The invention may be utilized to measure the mass of a wide variety of substances. Merely by way of example, such substances may include powders, including powders having pharmaceutical agents and/or other pharmaceutically acceptable excipients and that have a mass median diameter in the range from about 0.1 μm to about 100 μm, granular substances, and the like. To facilitate measurement of the mass of such substances, the substances may initially be volumetrically metered, such as in a metering chamber. Non-limiting examples of systems and techniques for metering powered substances are described in U.S. Pat. No. 5,826,633 and co-pending U.S. application Ser. No. 09/312,434, filed May 14, 1999, the complete disclosures of which are herein incorporated by reference. However, it will be appreciated that the invention is not limited to measuring the mass of substances that have been metered in such a manner.
To measure the mass of a metered substance, some form of energy is applied to the substance and a response is measured. The energy may be applied while the substance is within a metering chamber, or after it has been removed from a metering chamber, including while the substance is traveling through the air after being expelled from the metering chamber. The measured response is then compared to empirical data to determine an associated mass, either in absolute terms or in relative terms, e.g. a deviation from an acceptable value. Hence, the invention also encompasses the creation of empirical data showing a relationship between measured responses created by the application of energy and associated masses that have been measured using conventional techniques. Merely by way of example, a beam of light may be shined onto a metered amount of a substance and the loss of transmitted light measured. The metered substance may then be placed onto a scale and weighed to determine the mass. Another sample of the substance may then be metered under different conditions to vary the packing density. Light is shined onto the second substance and the loss of transmitted light measured and stored. The sample is then weighed and associated with the measured transmission value. This process is repeated until a sufficient number of values have been obtained to adequately define a relationship between measured signals and associated masses for a desirable mass range.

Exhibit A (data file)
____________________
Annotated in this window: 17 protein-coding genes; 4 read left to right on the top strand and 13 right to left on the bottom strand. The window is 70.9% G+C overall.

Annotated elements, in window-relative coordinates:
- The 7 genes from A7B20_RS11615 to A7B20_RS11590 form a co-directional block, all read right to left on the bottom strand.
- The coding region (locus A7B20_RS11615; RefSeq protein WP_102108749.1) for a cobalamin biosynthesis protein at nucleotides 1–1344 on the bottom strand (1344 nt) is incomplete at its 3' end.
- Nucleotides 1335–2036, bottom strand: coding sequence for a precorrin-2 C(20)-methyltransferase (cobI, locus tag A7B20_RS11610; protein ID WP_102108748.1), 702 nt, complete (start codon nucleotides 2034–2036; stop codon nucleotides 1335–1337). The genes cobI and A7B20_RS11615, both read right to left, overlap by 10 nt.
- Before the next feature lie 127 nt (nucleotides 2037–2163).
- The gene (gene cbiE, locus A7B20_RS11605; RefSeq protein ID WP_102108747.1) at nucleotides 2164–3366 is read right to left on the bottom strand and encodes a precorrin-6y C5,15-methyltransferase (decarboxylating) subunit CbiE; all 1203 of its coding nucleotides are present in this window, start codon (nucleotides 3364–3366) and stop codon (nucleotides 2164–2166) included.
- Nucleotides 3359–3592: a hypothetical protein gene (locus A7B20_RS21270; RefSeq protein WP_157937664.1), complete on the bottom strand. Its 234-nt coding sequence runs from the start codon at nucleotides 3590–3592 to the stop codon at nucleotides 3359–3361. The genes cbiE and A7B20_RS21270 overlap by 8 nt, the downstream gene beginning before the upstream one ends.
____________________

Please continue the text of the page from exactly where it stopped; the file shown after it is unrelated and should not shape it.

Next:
Examples of how empirical data may appear when plotted are illustrated in the graphs of